Critique of the Neoclassical Theory of the Firm

Comparing a factual description of. the firm with the abstract description presented by the classical/neoclassical view of the firm, it is noticeable that there are many features of the modern real firm that are not captured by the “orthodox” view. This has motivated as noted earlier certain criticisms against the neoclassical theory of the firm and the advancement of alternative explanations of the behaviour of the firm. We may now examine the specific issues raised. Ownership Structure: The neoclassical view of the firm assumes that it is owned by a single owner – the entrepreneur. Whereas, in reality, a firm may be owned by a single individual and managed by the single owner in the case of the sole proprietorship (the one-man business) or by several individuals and may be jointly managed by the owners in the case, of partnerships or may be controlled by a board of directors on behalf of the stockholders and managed by salaried management staff in the case of the public limited liability company – the typical modern corporation. In the cases of sole preprietorships and partnerships, the single owner or each partner is liable for the debts of the firm to the complete extent of its wealth. Whereas in the case of the modern corporation the liability of each shareholder forthe debts of the firm is limited only to the value of its own shares, Which are also exchangeable on a stock market. The possibility of the firm being owned by more than one person introduces organizational problems which are ignored or assumed to be resolved by payments to factors of production by the traditional model of the firm.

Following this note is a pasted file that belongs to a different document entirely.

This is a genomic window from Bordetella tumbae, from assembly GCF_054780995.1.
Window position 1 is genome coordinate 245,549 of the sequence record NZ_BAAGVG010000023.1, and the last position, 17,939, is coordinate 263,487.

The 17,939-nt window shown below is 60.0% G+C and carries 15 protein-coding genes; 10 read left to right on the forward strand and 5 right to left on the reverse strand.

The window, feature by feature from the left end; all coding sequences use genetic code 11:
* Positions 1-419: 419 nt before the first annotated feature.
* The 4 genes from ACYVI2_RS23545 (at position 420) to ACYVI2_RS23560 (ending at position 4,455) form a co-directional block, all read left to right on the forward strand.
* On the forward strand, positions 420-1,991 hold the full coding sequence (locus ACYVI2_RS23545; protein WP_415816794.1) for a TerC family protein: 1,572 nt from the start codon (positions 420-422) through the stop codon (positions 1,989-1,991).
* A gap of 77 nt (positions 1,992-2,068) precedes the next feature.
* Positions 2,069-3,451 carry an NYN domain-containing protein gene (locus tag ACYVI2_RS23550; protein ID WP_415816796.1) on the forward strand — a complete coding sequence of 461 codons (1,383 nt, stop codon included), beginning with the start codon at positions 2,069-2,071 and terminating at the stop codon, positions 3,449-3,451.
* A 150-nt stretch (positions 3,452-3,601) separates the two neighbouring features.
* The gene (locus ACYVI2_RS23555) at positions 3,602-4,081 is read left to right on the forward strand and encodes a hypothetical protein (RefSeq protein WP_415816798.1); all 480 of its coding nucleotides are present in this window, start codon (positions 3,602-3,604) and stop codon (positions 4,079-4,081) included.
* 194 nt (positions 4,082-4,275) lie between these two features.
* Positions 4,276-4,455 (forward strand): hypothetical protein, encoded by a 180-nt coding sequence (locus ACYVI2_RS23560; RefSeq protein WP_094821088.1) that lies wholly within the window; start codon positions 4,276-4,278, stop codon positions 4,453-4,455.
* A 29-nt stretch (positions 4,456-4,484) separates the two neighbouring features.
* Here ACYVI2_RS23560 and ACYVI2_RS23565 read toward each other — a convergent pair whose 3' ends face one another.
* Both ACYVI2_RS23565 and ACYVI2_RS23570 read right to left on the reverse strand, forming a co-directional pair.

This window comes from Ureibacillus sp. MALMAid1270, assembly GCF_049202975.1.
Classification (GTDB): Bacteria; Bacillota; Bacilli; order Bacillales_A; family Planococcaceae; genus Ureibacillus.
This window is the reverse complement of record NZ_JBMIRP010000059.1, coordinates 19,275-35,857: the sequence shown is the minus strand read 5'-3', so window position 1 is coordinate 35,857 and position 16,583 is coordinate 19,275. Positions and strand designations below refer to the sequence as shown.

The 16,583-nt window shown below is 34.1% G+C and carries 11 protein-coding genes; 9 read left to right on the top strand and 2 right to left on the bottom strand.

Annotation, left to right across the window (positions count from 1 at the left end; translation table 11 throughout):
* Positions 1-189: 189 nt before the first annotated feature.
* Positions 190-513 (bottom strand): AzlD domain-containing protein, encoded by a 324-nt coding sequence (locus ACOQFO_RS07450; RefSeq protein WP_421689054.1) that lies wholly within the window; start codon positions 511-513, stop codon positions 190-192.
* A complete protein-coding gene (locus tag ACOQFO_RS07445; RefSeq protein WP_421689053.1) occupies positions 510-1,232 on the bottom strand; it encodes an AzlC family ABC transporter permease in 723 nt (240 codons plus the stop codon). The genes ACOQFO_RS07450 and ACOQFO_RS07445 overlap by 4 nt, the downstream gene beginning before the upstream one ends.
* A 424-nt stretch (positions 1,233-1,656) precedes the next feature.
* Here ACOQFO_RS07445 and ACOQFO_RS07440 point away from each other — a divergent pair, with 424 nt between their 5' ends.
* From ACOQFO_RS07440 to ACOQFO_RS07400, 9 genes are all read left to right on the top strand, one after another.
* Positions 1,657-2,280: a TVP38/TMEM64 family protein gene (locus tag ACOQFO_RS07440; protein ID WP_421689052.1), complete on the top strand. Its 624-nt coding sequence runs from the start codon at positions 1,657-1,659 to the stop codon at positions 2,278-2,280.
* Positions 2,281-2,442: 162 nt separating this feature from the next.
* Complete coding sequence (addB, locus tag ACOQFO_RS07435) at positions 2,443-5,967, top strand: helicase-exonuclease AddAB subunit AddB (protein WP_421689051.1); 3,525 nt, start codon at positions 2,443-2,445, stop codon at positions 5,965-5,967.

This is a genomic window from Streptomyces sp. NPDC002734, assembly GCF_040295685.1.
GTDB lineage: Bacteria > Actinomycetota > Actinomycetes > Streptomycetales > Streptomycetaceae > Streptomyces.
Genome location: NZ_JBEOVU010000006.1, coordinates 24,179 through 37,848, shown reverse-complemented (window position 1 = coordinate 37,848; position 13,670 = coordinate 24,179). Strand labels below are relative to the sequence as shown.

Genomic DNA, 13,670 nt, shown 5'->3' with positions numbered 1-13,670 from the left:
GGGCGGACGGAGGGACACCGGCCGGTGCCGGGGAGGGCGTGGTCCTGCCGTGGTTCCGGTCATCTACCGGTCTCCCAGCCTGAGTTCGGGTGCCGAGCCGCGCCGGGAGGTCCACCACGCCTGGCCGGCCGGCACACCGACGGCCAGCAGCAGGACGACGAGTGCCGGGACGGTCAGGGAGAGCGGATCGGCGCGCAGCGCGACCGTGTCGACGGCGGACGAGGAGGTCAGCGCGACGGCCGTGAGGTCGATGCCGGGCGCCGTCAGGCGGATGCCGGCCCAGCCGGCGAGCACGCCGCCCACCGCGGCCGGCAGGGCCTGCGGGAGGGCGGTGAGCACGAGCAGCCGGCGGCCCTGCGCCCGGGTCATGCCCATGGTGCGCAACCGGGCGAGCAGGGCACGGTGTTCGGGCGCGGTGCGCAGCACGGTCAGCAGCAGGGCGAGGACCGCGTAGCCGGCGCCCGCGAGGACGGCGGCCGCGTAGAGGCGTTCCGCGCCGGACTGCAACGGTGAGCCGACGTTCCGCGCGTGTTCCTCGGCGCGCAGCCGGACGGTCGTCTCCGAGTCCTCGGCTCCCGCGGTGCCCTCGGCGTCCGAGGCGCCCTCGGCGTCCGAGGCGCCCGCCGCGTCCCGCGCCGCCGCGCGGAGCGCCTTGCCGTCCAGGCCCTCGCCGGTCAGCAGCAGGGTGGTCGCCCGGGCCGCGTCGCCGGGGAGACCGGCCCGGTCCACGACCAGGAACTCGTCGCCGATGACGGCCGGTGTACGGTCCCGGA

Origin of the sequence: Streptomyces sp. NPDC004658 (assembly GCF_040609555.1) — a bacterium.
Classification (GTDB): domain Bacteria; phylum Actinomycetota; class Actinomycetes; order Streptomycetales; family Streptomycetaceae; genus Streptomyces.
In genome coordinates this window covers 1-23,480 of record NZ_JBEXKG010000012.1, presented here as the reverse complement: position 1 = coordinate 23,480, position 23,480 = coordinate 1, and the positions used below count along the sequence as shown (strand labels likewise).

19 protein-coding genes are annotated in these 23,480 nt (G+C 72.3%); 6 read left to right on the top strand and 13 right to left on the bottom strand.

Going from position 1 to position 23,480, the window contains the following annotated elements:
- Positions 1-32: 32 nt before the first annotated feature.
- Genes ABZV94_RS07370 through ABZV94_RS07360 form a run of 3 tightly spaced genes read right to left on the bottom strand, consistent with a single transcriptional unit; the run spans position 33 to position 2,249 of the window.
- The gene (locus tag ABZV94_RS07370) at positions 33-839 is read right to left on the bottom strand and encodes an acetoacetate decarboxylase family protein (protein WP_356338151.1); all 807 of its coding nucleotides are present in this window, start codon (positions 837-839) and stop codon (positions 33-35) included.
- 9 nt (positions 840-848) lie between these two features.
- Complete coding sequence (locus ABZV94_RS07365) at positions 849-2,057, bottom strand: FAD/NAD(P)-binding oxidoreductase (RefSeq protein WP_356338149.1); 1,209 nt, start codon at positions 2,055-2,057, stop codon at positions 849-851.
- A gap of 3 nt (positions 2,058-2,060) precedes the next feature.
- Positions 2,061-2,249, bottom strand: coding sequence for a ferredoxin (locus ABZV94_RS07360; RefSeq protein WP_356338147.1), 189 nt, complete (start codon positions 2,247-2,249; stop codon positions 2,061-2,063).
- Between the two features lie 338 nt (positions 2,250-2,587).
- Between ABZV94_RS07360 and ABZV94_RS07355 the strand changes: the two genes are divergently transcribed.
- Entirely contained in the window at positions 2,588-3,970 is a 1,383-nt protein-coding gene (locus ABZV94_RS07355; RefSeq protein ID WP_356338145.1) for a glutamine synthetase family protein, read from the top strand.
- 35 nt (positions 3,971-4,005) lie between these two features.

Control Structure: The record of historical experience suggests that at the early stages of development, production can be purely individualistic and carried out by one person workingwoman raw materials.Some commodities are still producing this way,for example giving someone a hair cut, painting a picture but the majority of commodities in the modern world are produced by team work – i.e. co-operating groups of individuals. The reason is specialization of individuals in parts of the modern complex mass production process.The attractions of team work include increases in productivity and hence output. The co-operating teams have diverse organizational structures and sector property rights, some of which such as co-operatives, non-profit organizations and some government organizations do not fit the description of the firm in the traditional view. In the Cases of sole proprietorships and partnerships, the overall control is likely to be exercises by the owner or the owner with the largest shares.While in the case of the public limited liability company,overall control is exercised by a group, the board of directors in principle as representatives of the shareholders,the management staff as welling as outside directors In the case of subsidiary firms. Though, it is arguable that the share holders have the ultimate control through their voting rights during the Annual General Meetings (AGMs), Thus, for these forms of business organizations ownership is divorced from management contrary to the assumption of the neoclassical theory.